“Pound for pound and person for person, the McGhees–and I include Silas and Jake and Mrs. McGhee and Clarence–were the bravest people I ever met in my life.” — Bob Zellner
The McGhee family was a force to be reckoned with in the Greenwood, Mississippi Movement. When SNCC came to town, Mrs. Laura McGhee, who owned a small farm outside of the city, was one of Sam Block’s earliest supporters. She and her six sons–especially, Silas, Jake, and Clarence–had a reputation for standing their ground and being utterly fearless. “She had this feeling that if it’s worthwhile, it’s worth fighting for,” Silas explained of his mother, “and if you don’t want to fight for it, you don’t need it.” The courage and unwavering dedication of the McGhees inspired others in Greenwood to get involved.
Mrs. McGhee taught citizenship classes and opened her farm for SNCC to hold meetings and freedom rallies. She put her land up as security to bail activists out of jail so many times that authorities forbade her from doing it. She had first gotten involved with civil rights after her brother and NAACP officer, Gus Courts, was shot in 1955 and fled his home. Laura McGhee’s husband died of a heart attack when her youngest son, Silas, was seven, and she was left to raise her six children alone.
She did not hate white people, but she also did not tolerate unfair treatment by them. Once during a protest in Greenwood, a police officer warned Mrs. McGhee to leave, which she ignored. When she refused, the officer shoved her down. Mrs. McGhee grabbed his nightstick, pushed the officer down, and had to be pulled off of him by other protesters around her.
Mrs. McGhee’s sons, Clarence, Jake, and Silas McGhee, were the self-directed and unstoppable direct action wing of the local Movement. Their mother supported them completely, once saying, “I don’t care what you do as long as you be within the law. You stay within the law and you can do anything you want to do.” Perhaps the most defiant of all her sons was her youngest, Silas. Silas was very active during the summer of 1964 and always challenged authority directly. In high school, he had demanded higher wages for young school bus drivers like himself.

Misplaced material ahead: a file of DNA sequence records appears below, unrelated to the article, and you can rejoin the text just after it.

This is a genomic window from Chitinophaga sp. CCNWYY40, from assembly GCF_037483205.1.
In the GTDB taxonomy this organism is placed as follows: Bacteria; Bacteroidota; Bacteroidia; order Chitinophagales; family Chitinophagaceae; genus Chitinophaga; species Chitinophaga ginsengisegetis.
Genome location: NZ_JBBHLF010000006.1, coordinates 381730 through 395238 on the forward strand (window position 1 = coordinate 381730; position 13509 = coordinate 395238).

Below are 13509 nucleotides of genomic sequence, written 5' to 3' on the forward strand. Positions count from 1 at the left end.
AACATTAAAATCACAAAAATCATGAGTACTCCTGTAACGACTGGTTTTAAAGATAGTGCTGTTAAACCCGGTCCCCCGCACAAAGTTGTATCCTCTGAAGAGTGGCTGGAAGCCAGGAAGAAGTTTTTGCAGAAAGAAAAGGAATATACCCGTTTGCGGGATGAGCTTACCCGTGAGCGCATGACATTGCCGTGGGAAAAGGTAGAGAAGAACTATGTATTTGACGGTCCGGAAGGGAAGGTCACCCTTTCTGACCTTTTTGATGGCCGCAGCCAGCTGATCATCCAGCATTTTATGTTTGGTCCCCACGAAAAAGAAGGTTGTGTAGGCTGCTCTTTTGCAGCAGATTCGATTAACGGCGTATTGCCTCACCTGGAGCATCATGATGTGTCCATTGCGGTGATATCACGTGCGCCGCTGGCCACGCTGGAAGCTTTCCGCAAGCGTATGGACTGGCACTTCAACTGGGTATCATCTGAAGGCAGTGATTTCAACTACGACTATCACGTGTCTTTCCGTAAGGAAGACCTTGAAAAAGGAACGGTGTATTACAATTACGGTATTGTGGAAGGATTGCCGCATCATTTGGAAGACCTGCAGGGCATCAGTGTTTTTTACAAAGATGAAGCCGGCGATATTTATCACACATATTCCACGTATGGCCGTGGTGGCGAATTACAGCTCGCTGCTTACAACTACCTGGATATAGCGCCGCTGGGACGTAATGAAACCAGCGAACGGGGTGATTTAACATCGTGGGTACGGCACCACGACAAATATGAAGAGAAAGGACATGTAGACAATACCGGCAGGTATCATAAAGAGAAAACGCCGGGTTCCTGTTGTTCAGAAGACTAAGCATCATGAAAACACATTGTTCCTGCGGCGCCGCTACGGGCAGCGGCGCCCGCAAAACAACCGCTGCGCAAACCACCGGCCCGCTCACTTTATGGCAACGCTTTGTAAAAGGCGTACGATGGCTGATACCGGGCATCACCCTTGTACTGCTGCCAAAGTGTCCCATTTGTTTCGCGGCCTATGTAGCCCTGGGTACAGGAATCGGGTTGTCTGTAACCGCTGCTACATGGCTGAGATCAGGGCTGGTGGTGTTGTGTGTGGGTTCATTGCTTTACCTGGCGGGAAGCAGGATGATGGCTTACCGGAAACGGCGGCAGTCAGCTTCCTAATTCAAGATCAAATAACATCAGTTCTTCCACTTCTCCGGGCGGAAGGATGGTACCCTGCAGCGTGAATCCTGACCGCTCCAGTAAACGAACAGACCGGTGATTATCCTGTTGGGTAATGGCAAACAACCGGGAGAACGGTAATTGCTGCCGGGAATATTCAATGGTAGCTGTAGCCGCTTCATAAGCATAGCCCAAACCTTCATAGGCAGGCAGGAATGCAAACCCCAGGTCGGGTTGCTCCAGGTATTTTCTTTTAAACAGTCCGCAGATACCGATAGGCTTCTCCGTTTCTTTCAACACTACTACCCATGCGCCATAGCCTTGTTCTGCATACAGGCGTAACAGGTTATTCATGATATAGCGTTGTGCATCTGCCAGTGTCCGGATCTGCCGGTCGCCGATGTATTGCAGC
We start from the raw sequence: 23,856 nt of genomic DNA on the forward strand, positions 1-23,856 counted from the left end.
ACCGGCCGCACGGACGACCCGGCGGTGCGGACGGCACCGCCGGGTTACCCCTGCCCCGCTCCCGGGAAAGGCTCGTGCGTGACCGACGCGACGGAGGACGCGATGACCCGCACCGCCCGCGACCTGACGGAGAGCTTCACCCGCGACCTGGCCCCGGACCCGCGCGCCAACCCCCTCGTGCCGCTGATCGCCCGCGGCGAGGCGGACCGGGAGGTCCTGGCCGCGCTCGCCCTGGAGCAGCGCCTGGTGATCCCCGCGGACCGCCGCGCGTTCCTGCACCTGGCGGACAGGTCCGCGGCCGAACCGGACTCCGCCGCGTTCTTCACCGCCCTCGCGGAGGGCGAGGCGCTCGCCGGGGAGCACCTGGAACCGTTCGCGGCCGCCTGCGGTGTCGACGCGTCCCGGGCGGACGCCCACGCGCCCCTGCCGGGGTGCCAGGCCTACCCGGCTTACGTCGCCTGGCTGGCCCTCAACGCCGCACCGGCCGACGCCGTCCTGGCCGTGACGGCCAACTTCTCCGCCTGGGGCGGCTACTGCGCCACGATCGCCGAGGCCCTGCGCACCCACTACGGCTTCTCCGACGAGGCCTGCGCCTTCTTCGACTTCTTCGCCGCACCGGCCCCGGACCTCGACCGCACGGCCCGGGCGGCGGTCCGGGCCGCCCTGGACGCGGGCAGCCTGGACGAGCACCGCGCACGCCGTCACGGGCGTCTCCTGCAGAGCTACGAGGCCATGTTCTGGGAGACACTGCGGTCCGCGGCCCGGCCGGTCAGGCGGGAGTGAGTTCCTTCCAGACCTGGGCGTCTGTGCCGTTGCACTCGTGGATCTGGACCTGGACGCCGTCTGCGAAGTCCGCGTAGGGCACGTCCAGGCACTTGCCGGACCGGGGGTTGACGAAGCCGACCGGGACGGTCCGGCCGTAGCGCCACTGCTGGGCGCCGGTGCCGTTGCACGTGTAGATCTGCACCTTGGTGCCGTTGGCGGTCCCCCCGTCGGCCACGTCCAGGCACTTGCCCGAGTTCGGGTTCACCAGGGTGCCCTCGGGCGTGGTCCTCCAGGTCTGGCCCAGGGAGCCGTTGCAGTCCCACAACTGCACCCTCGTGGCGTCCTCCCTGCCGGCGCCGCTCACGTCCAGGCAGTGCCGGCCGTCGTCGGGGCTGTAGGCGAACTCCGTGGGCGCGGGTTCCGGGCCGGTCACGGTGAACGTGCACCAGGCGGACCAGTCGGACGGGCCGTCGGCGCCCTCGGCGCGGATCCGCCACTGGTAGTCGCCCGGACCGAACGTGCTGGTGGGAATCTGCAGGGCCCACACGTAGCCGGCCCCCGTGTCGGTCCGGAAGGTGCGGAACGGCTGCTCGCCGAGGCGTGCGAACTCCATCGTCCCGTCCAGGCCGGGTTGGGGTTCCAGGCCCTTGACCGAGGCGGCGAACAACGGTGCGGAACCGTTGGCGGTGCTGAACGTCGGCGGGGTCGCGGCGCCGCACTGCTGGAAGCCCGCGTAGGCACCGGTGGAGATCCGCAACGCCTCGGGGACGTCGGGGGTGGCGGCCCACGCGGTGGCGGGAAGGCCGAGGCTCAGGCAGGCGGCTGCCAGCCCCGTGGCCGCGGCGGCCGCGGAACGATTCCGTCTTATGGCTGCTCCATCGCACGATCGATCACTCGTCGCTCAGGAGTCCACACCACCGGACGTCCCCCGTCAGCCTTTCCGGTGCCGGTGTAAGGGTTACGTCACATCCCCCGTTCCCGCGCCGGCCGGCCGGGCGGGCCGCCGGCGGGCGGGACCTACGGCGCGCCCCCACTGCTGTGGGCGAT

Silas had no problem taking action all alone. Skeptical that 1964 Civil Rights Act offered any new rights that the Constitution and Bill of Rights didn’t already guarantee, Silas ventured into Greenwood a few days after its passing on July 2 to test it. He planned to integrate one of the city’s white restaurants, but they had already closed for the day. So he decided to integrate Leflore Movie Theater instead and enraged local whites.
Silas, and then Jake and Clarence, became fixtures at the Leflore, each getting chased, attacked, and arrested many times. Silas was even kidnapped and, on a separate occasion, shot. As he sat bleeding in the driver’s seat, he could hear a woman’s voice saying over his short wave radio, “They got the nigger! They got him!” But even that didn’t stop him.
Silas McGhee went go on to serve on SNCC’s National Executive Committee while Jake McGhee became an officer in the NAACP and the Freedom Democratic Party. When federal registrars arrived in the Mississippi Delta in 1965 to register Black voters, many of Mrs. McGhee’s neighbors would not go unless she went with them. Her house was shot into, firebombed, and eventually burned to the ground, but Mrs. McGhee and her children stayed in the Movement as long as there was a Movement to be in.
John Dittmer, Local People: The Struggle for Civil Rights in Mississippi (Urbana: University of Illinois Press, 1994).
Charles Payne, I’ve Got the Light of Freedom: The Organizing Tradition and the Mississippi Freedom Struggle (Berkeley: University of California Press, 1995).
Interview with Silas McGhee by Joseph Sinsheimer, February 25, 1987, Joseph A. Sinsheimer Papers, Duke University Libraries.